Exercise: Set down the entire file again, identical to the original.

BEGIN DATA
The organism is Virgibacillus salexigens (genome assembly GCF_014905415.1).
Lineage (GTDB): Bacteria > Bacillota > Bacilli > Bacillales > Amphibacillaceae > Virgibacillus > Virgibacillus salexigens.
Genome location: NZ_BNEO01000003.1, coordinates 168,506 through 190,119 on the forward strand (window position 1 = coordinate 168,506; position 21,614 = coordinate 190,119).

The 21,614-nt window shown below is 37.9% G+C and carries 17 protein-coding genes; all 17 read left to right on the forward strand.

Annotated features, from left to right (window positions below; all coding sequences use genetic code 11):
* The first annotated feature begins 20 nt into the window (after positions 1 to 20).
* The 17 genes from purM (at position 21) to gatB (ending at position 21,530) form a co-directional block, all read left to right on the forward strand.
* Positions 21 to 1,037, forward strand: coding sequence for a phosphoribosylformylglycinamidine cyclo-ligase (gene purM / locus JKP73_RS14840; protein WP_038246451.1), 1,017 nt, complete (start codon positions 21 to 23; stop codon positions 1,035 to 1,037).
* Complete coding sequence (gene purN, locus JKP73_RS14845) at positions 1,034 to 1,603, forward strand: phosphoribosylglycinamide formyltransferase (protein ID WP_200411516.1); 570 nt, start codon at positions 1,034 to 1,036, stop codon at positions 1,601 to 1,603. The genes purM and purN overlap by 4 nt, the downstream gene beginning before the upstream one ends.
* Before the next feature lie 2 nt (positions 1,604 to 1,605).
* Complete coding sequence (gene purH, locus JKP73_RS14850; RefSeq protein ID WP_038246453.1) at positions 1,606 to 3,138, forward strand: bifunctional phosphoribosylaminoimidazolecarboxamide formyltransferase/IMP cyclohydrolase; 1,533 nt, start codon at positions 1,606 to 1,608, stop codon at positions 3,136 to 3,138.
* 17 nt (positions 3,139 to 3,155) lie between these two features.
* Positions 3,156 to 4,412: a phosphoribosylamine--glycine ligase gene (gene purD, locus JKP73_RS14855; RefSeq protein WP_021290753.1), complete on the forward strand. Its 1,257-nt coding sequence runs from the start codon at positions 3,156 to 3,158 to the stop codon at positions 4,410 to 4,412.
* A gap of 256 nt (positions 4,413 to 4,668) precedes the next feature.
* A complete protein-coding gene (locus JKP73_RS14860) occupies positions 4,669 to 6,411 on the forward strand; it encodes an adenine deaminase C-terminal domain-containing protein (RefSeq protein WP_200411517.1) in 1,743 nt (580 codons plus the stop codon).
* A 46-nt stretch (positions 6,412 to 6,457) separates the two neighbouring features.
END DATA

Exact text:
The organism is Virgibacillus salexigens (genome assembly GCF_014905415.1).
Lineage (GTDB): Bacteria > Bacillota > Bacilli > Bacillales > Amphibacillaceae > Virgibacillus > Virgibacillus salexigens.
Genome location: NZ_BNEO01000003.1, coordinates 168,506 through 190,119 on the forward strand (window position 1 = coordinate 168,506; position 21,614 = coordinate 190,119).

The 21,614-nt window shown below is 37.9% G+C and carries 17 protein-coding genes; all 17 read left to right on the forward strand.

Annotated features, from left to right (window positions below; all coding sequences use genetic code 11):
* The first annotated feature begins 20 nt into the window (after positions 1 to 20).
* The 17 genes from purM (at position 21) to gatB (ending at position 21,530) form a co-directional block, all read left to right on the forward strand.
* Positions 21 to 1,037, forward strand: coding sequence for a phosphoribosylformylglycinamidine cyclo-ligase (gene purM / locus JKP73_RS14840; protein WP_038246451.1), 1,017 nt, complete (start codon positions 21 to 23; stop codon positions 1,035 to 1,037).
* Complete coding sequence (gene purN, locus JKP73_RS14845) at positions 1,034 to 1,603, forward strand: phosphoribosylglycinamide formyltransferase (protein ID WP_200411516.1); 570 nt, start codon at positions 1,034 to 1,036, stop codon at positions 1,601 to 1,603. The genes purM and purN overlap by 4 nt, the downstream gene beginning before the upstream one ends.
* Before the next feature lie 2 nt (positions 1,604 to 1,605).
* Complete coding sequence (gene purH, locus JKP73_RS14850; RefSeq protein ID WP_038246453.1) at positions 1,606 to 3,138, forward strand: bifunctional phosphoribosylaminoimidazolecarboxamide formyltransferase/IMP cyclohydrolase; 1,533 nt, start codon at positions 1,606 to 1,608, stop codon at positions 3,136 to 3,138.
* 17 nt (positions 3,139 to 3,155) lie between these two features.
* Positions 3,156 to 4,412: a phosphoribosylamine--glycine ligase gene (gene purD, locus JKP73_RS14855; RefSeq protein WP_021290753.1), complete on the forward strand. Its 1,257-nt coding sequence runs from the start codon at positions 3,156 to 3,158 to the stop codon at positions 4,410 to 4,412.
* A gap of 256 nt (positions 4,413 to 4,668) precedes the next feature.
* A complete protein-coding gene (locus JKP73_RS14860) occupies positions 4,669 to 6,411 on the forward strand; it encodes an adenine deaminase C-terminal domain-containing protein (RefSeq protein WP_200411517.1) in 1,743 nt (580 codons plus the stop codon).
* A 46-nt stretch (positions 6,412 to 6,457) separates the two neighbouring features.